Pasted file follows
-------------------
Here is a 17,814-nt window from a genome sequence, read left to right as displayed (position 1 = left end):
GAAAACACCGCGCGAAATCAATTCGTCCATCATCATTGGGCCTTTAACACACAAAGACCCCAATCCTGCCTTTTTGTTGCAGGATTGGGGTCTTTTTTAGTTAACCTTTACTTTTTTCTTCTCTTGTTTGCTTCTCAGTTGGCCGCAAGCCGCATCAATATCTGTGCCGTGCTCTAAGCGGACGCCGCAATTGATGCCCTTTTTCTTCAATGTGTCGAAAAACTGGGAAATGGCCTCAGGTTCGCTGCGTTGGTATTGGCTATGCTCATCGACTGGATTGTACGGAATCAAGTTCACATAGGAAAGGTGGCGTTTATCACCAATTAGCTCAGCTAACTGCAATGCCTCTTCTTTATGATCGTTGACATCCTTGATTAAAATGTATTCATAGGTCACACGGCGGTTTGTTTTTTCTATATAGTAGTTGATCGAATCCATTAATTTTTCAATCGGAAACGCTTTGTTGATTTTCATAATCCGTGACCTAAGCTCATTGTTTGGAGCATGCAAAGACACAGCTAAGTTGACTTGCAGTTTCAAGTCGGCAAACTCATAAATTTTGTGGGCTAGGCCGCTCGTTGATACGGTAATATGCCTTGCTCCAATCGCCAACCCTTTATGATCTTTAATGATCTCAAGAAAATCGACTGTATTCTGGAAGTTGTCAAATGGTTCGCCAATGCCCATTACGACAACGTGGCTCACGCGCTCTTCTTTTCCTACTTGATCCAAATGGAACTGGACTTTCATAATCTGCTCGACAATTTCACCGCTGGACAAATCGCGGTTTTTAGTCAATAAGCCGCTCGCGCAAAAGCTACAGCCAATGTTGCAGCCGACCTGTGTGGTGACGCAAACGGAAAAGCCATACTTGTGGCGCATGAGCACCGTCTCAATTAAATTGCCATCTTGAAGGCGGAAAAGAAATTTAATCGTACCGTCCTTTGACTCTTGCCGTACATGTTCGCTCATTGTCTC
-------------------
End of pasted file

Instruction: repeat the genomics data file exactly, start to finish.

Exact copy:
Here is a 17,814-nt window from a genome sequence, read left to right as displayed (position 1 = left end):
GAAAACACCGCGCGAAATCAATTCGTCCATCATCATTGGGCCTTTAACACACAAAGACCCCAATCCTGCCTTTTTGTTGCAGGATTGGGGTCTTTTTTAGTTAACCTTTACTTTTTTCTTCTCTTGTTTGCTTCTCAGTTGGCCGCAAGCCGCATCAATATCTGTGCCGTGCTCTAAGCGGACGCCGCAATTGATGCCCTTTTTCTTCAATGTGTCGAAAAACTGGGAAATGGCCTCAGGTTCGCTGCGTTGGTATTGGCTATGCTCATCGACTGGATTGTACGGAATCAAGTTCACATAGGAAAGGTGGCGTTTATCACCAATTAGCTCAGCTAACTGCAATGCCTCTTCTTTATGATCGTTGACATCCTTGATTAAAATGTATTCATAGGTCACACGGCGGTTTGTTTTTTCTATATAGTAGTTGATCGAATCCATTAATTTTTCAATCGGAAACGCTTTGTTGATTTTCATAATCCGTGACCTAAGCTCATTGTTTGGAGCATGCAAAGACACAGCTAAGTTGACTTGCAGTTTCAAGTCGGCAAACTCATAAATTTTGTGGGCTAGGCCGCTCGTTGATACGGTAATATGCCTTGCTCCAATCGCCAACCCTTTATGATCTTTAATGATCTCAAGAAAATCGACTGTATTCTGGAAGTTGTCAAATGGTTCGCCAATGCCCATTACGACAACGTGGCTCACGCGCTCTTCTTTTCCTACTTGATCCAAATGGAACTGGACTTTCATAATCTGCTCGACAATTTCACCGCTGGACAAATCGCGGTTTTTAGTCAATAAGCCGCTCGCGCAAAAGCTACAGCCAATGTTGCAGCCGACCTGTGTGGTGACGCAAACGGAAAAGCCATACTTGTGGCGCATGAGCACCGTCTCAATTAAATTGCCATCTTGAAGGCGGAAAAGAAATTTAATCGTACCGTCCTTTGACTCTTGCCGTACATGTTCGCTCATTGTCTC